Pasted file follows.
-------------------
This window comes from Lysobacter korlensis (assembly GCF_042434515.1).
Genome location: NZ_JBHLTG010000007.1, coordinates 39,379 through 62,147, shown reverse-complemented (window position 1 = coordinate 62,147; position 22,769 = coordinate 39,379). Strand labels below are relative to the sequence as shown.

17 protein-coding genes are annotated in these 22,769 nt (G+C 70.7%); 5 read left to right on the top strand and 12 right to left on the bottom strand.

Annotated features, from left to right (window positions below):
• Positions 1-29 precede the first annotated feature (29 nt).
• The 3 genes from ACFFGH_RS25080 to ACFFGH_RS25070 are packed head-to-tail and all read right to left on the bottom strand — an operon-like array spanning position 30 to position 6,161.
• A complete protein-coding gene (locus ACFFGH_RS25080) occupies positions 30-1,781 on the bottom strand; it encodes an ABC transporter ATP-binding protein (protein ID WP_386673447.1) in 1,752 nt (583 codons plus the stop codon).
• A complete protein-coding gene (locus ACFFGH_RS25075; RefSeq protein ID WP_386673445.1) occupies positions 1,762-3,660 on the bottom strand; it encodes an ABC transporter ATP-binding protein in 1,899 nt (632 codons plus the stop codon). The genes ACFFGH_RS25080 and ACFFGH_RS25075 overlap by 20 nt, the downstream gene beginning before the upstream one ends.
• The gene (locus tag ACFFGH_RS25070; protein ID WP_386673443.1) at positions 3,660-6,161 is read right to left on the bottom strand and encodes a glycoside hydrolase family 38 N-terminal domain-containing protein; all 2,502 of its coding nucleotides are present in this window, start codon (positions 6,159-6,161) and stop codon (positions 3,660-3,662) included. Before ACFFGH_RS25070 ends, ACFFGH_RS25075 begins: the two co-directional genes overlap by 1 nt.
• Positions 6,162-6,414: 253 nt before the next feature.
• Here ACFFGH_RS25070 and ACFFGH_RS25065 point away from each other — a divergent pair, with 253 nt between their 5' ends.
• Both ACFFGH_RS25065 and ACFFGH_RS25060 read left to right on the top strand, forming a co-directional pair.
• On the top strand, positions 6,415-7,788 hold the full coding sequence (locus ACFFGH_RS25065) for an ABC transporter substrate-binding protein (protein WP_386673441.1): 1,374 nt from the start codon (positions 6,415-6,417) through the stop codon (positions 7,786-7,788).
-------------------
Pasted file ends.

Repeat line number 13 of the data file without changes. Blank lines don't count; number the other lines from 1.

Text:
• On the top strand, positions 6,415-7,788 hold the full coding sequence (locus ACFFGH_RS25065) for an ABC transporter substrate-binding protein (protein WP_386673441.1): 1,374 nt from the start codon (positions 6,415-6,417) through the stop codon (positions 7,786-7,788).